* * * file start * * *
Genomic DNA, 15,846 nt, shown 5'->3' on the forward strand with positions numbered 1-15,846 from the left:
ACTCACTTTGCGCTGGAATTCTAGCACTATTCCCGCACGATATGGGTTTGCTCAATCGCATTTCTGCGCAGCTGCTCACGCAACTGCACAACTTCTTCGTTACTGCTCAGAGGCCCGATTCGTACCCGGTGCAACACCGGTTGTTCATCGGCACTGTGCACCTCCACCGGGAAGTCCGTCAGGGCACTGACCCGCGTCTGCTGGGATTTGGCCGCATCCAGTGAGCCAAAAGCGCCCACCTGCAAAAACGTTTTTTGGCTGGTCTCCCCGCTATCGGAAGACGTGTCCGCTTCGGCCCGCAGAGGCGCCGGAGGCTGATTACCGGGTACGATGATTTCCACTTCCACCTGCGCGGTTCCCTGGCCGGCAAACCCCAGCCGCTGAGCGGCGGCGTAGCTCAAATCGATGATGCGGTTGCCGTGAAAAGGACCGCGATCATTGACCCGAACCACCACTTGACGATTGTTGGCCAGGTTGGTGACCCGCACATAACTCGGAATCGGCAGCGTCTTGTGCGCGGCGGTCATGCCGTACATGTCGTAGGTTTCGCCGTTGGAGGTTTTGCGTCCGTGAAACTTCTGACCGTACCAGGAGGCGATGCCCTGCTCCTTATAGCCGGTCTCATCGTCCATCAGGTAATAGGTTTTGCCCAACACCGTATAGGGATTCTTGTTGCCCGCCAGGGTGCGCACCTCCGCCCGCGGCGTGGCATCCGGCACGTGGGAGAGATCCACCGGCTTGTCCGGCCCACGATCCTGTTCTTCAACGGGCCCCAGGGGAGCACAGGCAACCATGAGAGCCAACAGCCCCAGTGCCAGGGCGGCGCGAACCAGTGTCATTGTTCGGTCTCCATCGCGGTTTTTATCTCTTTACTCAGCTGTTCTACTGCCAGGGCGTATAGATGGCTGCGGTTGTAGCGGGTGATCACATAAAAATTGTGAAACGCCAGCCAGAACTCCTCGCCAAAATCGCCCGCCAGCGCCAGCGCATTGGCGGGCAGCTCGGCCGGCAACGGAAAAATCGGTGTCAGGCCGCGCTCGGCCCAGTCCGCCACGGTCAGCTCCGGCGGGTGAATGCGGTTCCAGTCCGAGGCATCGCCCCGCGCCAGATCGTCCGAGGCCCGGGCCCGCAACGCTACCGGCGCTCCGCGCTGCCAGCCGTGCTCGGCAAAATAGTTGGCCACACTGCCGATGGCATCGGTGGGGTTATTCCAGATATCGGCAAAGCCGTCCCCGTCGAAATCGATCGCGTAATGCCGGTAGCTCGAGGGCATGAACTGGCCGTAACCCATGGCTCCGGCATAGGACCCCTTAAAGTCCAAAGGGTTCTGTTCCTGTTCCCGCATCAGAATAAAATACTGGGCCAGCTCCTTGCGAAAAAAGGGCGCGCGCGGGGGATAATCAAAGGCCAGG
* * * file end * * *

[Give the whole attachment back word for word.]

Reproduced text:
Genomic DNA, 15,846 nt, shown 5'->3' on the forward strand with positions numbered 1-15,846 from the left:
ACTCACTTTGCGCTGGAATTCTAGCACTATTCCCGCACGATATGGGTTTGCTCAATCGCATTTCTGCGCAGCTGCTCACGCAACTGCACAACTTCTTCGTTACTGCTCAGAGGCCCGATTCGTACCCGGTGCAACACCGGTTGTTCATCGGCACTGTGCACCTCCACCGGGAAGTCCGTCAGGGCACTGACCCGCGTCTGCTGGGATTTGGCCGCATCCAGTGAGCCAAAAGCGCCCACCTGCAAAAACGTTTTTTGGCTGGTCTCCCCGCTATCGGAAGACGTGTCCGCTTCGGCCCGCAGAGGCGCCGGAGGCTGATTACCGGGTACGATGATTTCCACTTCCACCTGCGCGGTTCCCTGGCCGGCAAACCCCAGCCGCTGAGCGGCGGCGTAGCTCAAATCGATGATGCGGTTGCCGTGAAAAGGACCGCGATCATTGACCCGAACCACCACTTGACGATTGTTGGCCAGGTTGGTGACCCGCACATAACTCGGAATCGGCAGCGTCTTGTGCGCGGCGGTCATGCCGTACATGTCGTAGGTTTCGCCGTTGGAGGTTTTGCGTCCGTGAAACTTCTGACCGTACCAGGAGGCGATGCCCTGCTCCTTATAGCCGGTCTCATCGTCCATCAGGTAATAGGTTTTGCCCAACACCGTATAGGGATTCTTGTTGCCCGCCAGGGTGCGCACCTCCGCCCGCGGCGTGGCATCCGGCACGTGGGAGAGATCCACCGGCTTGTCCGGCCCACGATCCTGTTCTTCAACGGGCCCCAGGGGAGCACAGGCAACCATGAGAGCCAACAGCCCCAGTGCCAGGGCGGCGCGAACCAGTGTCATTGTTCGGTCTCCATCGCGGTTTTTATCTCTTTACTCAGCTGTTCTACTGCCAGGGCGTATAGATGGCTGCGGTTGTAGCGGGTGATCACATAAAAATTGTGAAACGCCAGCCAGAACTCCTCGCCAAAATCGCCCGCCAGCGCCAGCGCATTGGCGGGCAGCTCGGCCGGCAACGGAAAAATCGGTGTCAGGCCGCGCTCGGCCCAGTCCGCCACGGTCAGCTCCGGCGGGTGAATGCGGTTCCAGTCCGAGGCATCGCCCCGCGCCAGATCGTCCGAGGCCCGGGCCCGCAACGCTACCGGCGCTCCGCGCTGCCAGCCGTGCTCGGCAAAATAGTTGGCCACACTGCCGATGGCATCGGTGGGGTTATTCCAGATATCGGCAAAGCCGTCCCCGTCGAAATCGATCGCGTAATGCCGGTAGCTCGAGGGCATGAACTGGCCGTAACCCATGGCTCCGGCATAGGACCCCTTAAAGTCCAAAGGGTTCTGTTCCTGTTCCCGCATCAGAATAAAATACTGGGCCAGCTCCTTGCGAAAAAAGGGCGCGCGCGGGGGATAATCAAAGGCCAGG